THE VFA PIONEER HISTORIES PROJECT
“My whole life has been about working with women. The defining feature of my life is having an automatic gender lens on absolutely everything.”
Interviewed by Judy Waxman, Oral Historian, August 2022
AH: My name is Arlene Herman. I was born November 16, 1949, in Philadelphia, PA.
JW: Can you tell us a little about your childhood, your sibling background, your ethnic background, and a little about what you think may have led you to the career you had?
AH: First let me say that I come from a working-class Jewish family, and I think I use this term working-class liberally, because there were lots of periods of unemployment for my father. So, I think we were very marginal. I’m an only child. I was born in Philadelphia, but at around eight years of age, they moved to Stratford, New Jersey. I think it is significant in my development because my parents lived in Strawberry Mansion, Philadelphia, which was a predominantly Jewish neighborhood that eventually was all African American, and they were the last white family to leave the area.
They moved to an area of New Jersey which they were told was going to be a “Jewish community,” and to make a long story short, we were the only Jewish people in that community. So that’s a little bit about my very early background. I grew up in a more rural part of the country. My parents both worked in Philadelphia. I was a latchkey kid before that term was even developed. Because we were Jewish, and my parents were very protective, they didn’t want me to have any non-Jewish friends, which of course, didn’t work because we were the only Jewish family there.
I grew up under circumstances in which I felt like I was the “other,” because there was a lot of antisemitism where I grew up. I used to have people come to me and say, “Arlene, Arlene, can you show me?” I said, “Show you what?” “Your horns.” I grew up with a lot of antisemitism. Swastikas painted on our car, our house stoned, lots of things like that, which I think sensitized me to “otherness.”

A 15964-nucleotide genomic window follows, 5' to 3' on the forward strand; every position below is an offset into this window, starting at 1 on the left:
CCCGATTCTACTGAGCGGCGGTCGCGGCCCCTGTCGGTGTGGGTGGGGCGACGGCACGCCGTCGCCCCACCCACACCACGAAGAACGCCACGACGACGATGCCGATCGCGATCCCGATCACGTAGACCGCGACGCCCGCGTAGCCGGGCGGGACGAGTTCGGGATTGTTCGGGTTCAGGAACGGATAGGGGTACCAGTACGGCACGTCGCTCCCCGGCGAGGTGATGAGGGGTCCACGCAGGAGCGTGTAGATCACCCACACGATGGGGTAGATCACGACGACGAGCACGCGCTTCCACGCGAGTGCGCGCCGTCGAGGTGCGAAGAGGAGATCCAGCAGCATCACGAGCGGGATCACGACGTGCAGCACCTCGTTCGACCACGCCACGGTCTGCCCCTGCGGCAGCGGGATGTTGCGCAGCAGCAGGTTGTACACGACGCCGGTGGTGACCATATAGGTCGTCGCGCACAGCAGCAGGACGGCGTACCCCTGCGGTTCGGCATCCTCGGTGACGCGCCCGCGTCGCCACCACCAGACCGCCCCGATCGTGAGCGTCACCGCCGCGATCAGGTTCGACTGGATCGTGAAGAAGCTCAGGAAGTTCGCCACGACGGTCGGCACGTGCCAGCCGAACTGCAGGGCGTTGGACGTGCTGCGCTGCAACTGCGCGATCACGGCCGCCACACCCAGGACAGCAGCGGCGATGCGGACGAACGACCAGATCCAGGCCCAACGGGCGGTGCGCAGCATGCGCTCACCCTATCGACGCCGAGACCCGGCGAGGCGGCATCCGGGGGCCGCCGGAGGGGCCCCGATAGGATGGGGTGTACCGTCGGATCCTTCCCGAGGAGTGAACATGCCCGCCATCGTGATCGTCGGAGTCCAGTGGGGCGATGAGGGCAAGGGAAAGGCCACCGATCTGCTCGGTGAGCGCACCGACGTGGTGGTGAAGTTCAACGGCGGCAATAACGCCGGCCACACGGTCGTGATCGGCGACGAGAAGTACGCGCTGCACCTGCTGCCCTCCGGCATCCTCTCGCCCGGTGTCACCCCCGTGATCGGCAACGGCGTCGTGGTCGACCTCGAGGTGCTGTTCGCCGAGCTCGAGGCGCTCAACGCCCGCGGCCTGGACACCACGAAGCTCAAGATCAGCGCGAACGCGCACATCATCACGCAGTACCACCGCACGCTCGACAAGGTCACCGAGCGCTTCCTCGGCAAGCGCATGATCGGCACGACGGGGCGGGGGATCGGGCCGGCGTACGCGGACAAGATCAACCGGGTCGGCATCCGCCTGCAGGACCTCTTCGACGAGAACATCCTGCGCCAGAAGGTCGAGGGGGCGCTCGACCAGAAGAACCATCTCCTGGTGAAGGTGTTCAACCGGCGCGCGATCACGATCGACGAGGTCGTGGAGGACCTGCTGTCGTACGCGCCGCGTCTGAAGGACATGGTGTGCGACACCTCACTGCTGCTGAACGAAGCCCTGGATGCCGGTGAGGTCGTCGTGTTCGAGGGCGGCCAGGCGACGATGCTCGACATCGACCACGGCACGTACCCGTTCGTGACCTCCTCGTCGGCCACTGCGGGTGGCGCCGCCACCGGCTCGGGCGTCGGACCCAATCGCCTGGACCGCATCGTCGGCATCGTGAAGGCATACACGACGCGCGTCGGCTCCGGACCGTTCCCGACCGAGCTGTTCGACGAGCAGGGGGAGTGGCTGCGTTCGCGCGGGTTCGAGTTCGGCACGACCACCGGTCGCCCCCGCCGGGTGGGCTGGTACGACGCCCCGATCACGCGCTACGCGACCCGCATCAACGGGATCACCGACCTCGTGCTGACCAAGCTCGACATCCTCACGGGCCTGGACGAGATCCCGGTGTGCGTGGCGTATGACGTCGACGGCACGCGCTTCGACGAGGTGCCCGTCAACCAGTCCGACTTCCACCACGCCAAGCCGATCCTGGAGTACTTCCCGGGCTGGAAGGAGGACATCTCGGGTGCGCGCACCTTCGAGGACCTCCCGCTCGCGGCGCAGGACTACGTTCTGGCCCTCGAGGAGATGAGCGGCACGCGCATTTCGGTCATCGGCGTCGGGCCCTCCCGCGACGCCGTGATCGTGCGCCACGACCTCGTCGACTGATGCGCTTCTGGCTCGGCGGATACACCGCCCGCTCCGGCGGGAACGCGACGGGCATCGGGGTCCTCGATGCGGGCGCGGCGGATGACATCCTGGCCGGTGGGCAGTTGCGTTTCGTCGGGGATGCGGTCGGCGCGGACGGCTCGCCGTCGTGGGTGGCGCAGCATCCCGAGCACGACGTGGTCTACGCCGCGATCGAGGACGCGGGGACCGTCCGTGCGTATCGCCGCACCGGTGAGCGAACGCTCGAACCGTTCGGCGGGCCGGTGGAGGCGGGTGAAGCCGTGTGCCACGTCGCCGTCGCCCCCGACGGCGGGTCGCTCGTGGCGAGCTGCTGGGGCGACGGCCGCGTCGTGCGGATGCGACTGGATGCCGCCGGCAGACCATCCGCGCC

The other thing I’d like to say is that neither of my parents wanted me to go to university. At the time that I went to high school, you had to have your parents’ permission to go and take the academic stream. There were two streams, academic and clerical. And my parents refused to sign the academic stream. Their view was, why do I need a university education? I need to just marry somebody who’s got a good job.
I told that to my guidance counselor, and he said, “Well, this is ridiculous. Let me meet with your parents.” My parents came in, and after they heard him say, “It would be a waste of Arlene’s mind if you didn’t let her go to university,” I took the academic stream. And I’m very glad I did, because I never married a Jewish doctor like my mother would have wanted.
JW: Your mother worked though, that was unusual at the time.
AH: My mother worked. My mother did not drive, but she worked. In fact, my mother supported us. She worked in the same fish company for 35 years. She never took a sick day. She, interestingly enough in the family, was the person who could repair toasters, who could do things that were very nontraditional. But she saw herself as a very traditional woman. Of course, with my father being frequently unemployed, my mother thought, look, you really have to marry somebody who’s got a good job. Because she didn’t.
JW: When did you get involved in the women’s movement?
AH: Well, first, I think I should preface this by saying that it was really my university life, which didn’t bring me to the feminist movement until a little bit later. I was very active politically when I went to my university, and at that point, I would have defined myself as a socialist. I saw what capitalism did to my father and all his myriad of jobs. I joined SDS, the Workers Party, the Progressive Labor Party. I was active in that arena. What was interesting to me – and this I think, was the first dawning of sort of really beginning to understand the profound differences between men and women – the men were the leaders of these parties, and the women were the doers of the parties.
I took it as a taken for granted thing, until I began to see that as being a misuse of my brain, and other people’s brains, women’s brains. And so, I kind of fell out of that arena pretty much. And at that point, I was in university. I got a Bachelor of Social Work degree. I was very active with what I would call social justice work in poor areas of Philadelphia, of which all the inner city was. Not really oriented towards feminism per se, just the broader umbrella of social justice.
JW: What got you thinking more and working more with women, which I know you did.
AH: Yes. My whole life has been about working with women. The defining feature of my life is having an automatic gender lens on absolutely everything. I was trying to think back to this. How did it all start? I think you do have to have some recognition of how men and women, even in progressive, social change movements, have been stratified to even gravitate towards the feminist movement, because otherwise it’s hard. I really became very involved in Philadelphia, and I’m trying to remember how it all started.